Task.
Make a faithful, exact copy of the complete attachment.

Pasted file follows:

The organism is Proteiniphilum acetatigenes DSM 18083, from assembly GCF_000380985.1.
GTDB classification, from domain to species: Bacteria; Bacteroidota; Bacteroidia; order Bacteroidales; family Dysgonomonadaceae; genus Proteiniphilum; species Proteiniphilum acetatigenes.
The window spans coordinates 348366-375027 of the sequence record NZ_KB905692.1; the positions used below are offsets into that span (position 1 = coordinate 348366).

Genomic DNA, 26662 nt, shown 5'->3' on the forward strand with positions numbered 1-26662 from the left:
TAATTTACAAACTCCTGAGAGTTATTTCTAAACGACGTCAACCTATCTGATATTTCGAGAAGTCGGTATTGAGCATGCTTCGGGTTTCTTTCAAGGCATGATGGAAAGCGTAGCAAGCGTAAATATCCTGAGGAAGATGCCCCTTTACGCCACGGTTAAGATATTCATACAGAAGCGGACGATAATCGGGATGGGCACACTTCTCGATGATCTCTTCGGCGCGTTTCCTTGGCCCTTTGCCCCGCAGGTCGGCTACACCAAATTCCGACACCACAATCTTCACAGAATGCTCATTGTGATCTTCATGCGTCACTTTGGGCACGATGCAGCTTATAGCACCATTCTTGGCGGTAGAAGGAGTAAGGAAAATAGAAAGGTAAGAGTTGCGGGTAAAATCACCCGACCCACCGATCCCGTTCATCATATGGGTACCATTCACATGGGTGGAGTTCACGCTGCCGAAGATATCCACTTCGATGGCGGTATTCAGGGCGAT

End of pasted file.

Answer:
The organism is Proteiniphilum acetatigenes DSM 18083, from assembly GCF_000380985.1.
GTDB classification, from domain to species: Bacteria; Bacteroidota; Bacteroidia; order Bacteroidales; family Dysgonomonadaceae; genus Proteiniphilum; species Proteiniphilum acetatigenes.
The window spans coordinates 348366-375027 of the sequence record NZ_KB905692.1; the positions used below are offsets into that span (position 1 = coordinate 348366).

Genomic DNA, 26662 nt, shown 5'->3' on the forward strand with positions numbered 1-26662 from the left:
TAATTTACAAACTCCTGAGAGTTATTTCTAAACGACGTCAACCTATCTGATATTTCGAGAAGTCGGTATTGAGCATGCTTCGGGTTTCTTTCAAGGCATGATGGAAAGCGTAGCAAGCGTAAATATCCTGAGGAAGATGCCCCTTTACGCCACGGTTAAGATATTCATACAGAAGCGGACGATAATCGGGATGGGCACACTTCTCGATGATCTCTTCGGCGCGTTTCCTTGGCCCTTTGCCCCGCAGGTCGGCTACACCAAATTCCGACACCACAATCTTCACAGAATGCTCATTGTGATCTTCATGCGTCACTTTGGGCACGATGCAGCTTATAGCACCATTCTTGGCGGTAGAAGGAGTAAGGAAAATAGAAAGGTAAGAGTTGCGGGTAAAATCACCCGACCCACCGATCCCGTTCATCATATGGGTACCATTCACATGGGTGGAGTTCACGCTGCCGAAGATATCCACTTCGATGGCGGTATTCAGGGCGAT